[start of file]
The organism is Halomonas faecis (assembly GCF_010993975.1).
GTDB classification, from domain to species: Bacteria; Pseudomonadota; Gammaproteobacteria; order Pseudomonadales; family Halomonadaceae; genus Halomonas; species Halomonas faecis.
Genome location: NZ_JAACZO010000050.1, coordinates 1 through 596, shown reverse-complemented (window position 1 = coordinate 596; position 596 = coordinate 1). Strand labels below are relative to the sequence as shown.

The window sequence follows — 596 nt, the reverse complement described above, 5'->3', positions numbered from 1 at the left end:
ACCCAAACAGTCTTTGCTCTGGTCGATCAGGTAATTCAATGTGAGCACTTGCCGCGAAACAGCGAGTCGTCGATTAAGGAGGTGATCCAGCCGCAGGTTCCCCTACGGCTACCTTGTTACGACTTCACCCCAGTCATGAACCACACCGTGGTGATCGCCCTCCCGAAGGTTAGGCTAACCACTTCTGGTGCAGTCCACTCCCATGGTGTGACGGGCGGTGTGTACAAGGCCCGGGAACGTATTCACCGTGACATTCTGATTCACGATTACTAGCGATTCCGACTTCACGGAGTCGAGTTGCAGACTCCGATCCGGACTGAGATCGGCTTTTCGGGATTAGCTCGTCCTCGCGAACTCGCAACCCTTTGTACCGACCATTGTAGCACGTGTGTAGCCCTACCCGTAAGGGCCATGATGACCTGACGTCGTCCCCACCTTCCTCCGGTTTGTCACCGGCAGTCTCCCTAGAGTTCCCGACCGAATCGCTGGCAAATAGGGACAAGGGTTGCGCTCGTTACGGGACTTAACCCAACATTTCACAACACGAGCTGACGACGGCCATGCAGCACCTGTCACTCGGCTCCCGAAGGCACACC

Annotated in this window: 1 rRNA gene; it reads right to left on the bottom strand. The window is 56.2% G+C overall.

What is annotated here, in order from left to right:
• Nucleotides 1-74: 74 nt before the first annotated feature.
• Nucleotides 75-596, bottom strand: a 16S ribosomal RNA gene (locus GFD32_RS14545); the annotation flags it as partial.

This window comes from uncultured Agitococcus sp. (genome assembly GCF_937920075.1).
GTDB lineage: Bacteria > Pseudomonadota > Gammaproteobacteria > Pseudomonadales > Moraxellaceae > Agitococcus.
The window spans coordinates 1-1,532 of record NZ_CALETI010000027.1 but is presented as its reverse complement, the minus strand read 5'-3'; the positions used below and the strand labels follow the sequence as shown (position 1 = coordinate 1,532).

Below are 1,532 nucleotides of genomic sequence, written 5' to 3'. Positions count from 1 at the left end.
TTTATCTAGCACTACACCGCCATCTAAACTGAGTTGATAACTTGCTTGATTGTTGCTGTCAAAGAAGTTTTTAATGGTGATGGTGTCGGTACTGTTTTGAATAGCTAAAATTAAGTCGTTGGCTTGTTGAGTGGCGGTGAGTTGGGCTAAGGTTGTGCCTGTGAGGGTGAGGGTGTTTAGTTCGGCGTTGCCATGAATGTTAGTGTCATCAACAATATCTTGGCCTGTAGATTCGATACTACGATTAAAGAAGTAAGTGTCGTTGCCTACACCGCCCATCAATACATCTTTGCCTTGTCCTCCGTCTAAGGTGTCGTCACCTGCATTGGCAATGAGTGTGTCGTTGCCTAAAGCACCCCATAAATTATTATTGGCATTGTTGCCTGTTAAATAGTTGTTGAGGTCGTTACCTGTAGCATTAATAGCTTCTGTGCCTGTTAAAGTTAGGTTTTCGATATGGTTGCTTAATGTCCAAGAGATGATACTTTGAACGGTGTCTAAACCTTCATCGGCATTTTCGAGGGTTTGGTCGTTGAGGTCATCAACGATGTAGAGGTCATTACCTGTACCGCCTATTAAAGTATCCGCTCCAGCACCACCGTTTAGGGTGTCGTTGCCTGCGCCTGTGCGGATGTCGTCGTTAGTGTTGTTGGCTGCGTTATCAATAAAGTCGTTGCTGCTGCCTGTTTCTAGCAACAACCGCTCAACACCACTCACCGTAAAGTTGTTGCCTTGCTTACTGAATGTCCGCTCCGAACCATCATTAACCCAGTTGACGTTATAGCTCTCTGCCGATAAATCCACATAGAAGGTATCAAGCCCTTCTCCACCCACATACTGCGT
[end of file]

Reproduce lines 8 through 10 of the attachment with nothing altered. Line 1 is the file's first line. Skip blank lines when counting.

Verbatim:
• Nucleotides 1-74: 74 nt before the first annotated feature.
• Nucleotides 75-596, bottom strand: a 16S ribosomal RNA gene (locus GFD32_RS14545); the annotation flags it as partial.

This window comes from uncultured Agitococcus sp. (genome assembly GCF_937920075.1).